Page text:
How Inter sold Ibrahimovic to Barca and won the treble in the same season

Paul Macdonald
How Inter sold Ibrahimovic to Barca and won the treble in the same season

In the summer of 2009, Barcelona and Inter shook the footballing world by completing one of the biggest swap deals in history. It caught everyone off guard.

Zlatan Ibrahimovic headed to Camp Nou for a deal worth a reported £56million plus Samuel Eto’o, and it appeared to be a key moment ahead of a season which would define one of those players’ careers. Despite the money spent and excitement which followed, that player wasn’t Zlatan.

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Eto’o has never quite forgiven Pep Guardiola for sanctioning that deal, but the Catalan had wanted him out a year earlier upon taking over the club as coach. It didn’t work out that way and Eto’o stayed, scoring 30 La Liga goals as Barca won the treble.

That wasn’t enough for Guardiola, though. That summer, he sent him to Milan, and Ibrahimovic headed the other way. But what happened from there?

How did Ibrahimovic’s move work out for Barcelona?

Terribly, in short. The player showed glimpses of his quality, notably with a superb goal at Arsenal in the Champions League and by scoring the winner in El Clasico, but his build and style wasn’t suited to Guardiola’s style. He was a focal point, but Barcelona had Lionel Messi and he soon took prominence.

Rather ironically, given that part of the reason Guardiola didn’t warm to Eto’o was his confrontational personality, things got worse for him with Ibrahimovic. There is no love lost between the pair even today, with the striker writing in his book that Guardiola would walk out of a room when he walked into it.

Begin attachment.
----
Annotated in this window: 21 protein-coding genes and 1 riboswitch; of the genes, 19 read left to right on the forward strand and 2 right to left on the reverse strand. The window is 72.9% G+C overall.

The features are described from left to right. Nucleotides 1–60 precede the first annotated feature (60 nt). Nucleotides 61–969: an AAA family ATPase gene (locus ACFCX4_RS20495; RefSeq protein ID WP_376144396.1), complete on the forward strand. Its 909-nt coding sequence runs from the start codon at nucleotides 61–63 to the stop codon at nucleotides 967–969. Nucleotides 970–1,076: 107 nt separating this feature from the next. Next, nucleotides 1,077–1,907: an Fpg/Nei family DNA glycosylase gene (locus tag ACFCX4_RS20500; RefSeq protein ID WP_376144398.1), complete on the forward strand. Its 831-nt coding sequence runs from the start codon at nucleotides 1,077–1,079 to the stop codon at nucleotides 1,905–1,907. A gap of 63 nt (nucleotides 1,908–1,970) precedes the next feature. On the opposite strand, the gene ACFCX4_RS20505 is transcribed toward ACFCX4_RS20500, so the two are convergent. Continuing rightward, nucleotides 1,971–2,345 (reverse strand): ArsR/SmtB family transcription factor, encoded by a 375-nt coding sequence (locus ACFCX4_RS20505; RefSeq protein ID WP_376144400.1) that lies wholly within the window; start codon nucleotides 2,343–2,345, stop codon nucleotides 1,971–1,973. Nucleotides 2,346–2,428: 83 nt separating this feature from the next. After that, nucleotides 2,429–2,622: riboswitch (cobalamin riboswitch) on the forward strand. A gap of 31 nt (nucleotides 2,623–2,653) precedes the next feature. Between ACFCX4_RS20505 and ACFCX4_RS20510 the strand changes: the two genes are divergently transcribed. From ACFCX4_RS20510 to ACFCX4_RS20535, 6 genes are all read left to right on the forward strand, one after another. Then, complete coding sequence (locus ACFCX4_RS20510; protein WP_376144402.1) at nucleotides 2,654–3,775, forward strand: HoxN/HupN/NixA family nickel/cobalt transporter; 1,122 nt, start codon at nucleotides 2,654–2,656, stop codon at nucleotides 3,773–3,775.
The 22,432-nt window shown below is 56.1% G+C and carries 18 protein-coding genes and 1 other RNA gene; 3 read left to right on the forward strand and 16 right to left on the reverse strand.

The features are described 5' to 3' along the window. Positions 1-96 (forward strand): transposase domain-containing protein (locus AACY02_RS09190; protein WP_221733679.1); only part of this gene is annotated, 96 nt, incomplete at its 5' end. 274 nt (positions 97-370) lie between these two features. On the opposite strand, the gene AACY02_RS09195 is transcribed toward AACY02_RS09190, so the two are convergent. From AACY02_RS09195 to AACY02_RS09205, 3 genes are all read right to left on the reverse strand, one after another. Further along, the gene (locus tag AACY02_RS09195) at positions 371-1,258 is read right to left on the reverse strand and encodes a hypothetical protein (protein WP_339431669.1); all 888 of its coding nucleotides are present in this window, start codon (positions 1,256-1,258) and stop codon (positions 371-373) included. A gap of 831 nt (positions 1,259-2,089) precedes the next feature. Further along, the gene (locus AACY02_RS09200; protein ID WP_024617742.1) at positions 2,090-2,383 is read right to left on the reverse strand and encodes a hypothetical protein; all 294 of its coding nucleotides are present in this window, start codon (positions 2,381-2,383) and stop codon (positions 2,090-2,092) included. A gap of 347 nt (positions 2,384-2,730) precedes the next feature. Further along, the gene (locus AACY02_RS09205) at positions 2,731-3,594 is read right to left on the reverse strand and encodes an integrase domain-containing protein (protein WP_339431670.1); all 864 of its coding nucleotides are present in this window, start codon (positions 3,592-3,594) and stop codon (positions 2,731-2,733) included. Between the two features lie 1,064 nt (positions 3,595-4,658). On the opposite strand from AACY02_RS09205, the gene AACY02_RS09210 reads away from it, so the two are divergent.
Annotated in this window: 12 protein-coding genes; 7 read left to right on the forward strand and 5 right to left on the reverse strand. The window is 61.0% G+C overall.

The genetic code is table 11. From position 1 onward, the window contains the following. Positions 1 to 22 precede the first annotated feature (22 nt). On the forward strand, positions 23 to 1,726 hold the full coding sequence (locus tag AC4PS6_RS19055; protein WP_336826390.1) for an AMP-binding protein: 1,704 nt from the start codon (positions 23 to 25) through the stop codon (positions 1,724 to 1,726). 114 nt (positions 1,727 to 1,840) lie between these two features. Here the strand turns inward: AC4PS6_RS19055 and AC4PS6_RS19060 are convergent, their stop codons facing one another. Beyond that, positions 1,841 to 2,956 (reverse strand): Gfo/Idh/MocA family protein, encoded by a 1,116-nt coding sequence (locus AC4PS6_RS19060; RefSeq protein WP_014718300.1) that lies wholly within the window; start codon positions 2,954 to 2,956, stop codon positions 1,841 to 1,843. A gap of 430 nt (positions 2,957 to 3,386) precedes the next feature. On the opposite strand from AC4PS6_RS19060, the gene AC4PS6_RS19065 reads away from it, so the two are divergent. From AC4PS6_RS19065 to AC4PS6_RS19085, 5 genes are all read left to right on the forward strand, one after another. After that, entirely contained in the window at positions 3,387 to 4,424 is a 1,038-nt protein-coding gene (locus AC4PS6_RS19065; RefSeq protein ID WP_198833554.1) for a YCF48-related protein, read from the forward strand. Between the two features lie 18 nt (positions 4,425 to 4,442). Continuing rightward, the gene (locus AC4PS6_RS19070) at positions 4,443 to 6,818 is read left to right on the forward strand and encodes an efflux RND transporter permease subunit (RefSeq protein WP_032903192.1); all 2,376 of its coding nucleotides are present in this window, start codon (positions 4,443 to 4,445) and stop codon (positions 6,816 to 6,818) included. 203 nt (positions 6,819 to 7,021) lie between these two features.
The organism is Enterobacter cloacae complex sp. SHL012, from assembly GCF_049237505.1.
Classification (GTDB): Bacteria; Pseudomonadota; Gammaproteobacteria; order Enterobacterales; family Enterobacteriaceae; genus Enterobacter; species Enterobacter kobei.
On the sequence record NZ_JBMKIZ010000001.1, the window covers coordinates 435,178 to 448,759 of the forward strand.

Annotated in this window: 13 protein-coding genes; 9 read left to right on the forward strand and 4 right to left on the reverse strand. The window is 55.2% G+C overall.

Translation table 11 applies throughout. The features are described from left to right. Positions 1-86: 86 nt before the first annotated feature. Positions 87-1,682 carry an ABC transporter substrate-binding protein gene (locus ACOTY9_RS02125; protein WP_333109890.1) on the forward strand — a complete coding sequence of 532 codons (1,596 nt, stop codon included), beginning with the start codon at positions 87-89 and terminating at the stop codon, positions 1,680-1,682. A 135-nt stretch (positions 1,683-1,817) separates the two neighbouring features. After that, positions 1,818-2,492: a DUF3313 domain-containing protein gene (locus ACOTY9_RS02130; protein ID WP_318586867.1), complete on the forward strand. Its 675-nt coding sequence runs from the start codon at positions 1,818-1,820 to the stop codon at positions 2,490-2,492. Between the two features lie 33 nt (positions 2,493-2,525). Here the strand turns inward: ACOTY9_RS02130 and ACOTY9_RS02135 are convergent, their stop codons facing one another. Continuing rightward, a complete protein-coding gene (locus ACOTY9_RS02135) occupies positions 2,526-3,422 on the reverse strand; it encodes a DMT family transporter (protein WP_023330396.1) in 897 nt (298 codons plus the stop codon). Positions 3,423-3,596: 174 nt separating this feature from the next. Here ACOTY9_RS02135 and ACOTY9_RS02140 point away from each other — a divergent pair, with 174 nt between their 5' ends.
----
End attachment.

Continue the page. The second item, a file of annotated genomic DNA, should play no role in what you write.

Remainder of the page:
There was still a Copa Del Rey and a La Liga title for Barca and Ibrahimovic, who netted 19 goals, to celebrate, but they were knocked out of the Champions League at the semi finals by Inter, of all teams. Ibrahimovic left for AC Milan on loan that summer, making the deal permanent a year later.

How did Ibrahimovic’s move work out for Inter?

It was difficult for Inter to let the Swede leave, especially because Jose Mourinho rated him so highly. But they didn’t look back afterwards, bringing in Diego Milito and Wesley Sneijder to help them defend an Italian league title. Little did they know, their success would go well beyond that by the end of the season.

Eto’o was deployed as a wide forward in a 4-3-3, something he was unhappy about late on at Barcelona. But it worked for him with Mourinho, and Inter went on to win a treble, which included their first European crown since the 1960s.

The Cameroonian stayed at Inter beyond Mourinho’s exit in 2010, before joining Russian side Anzhi Makachkala two years later.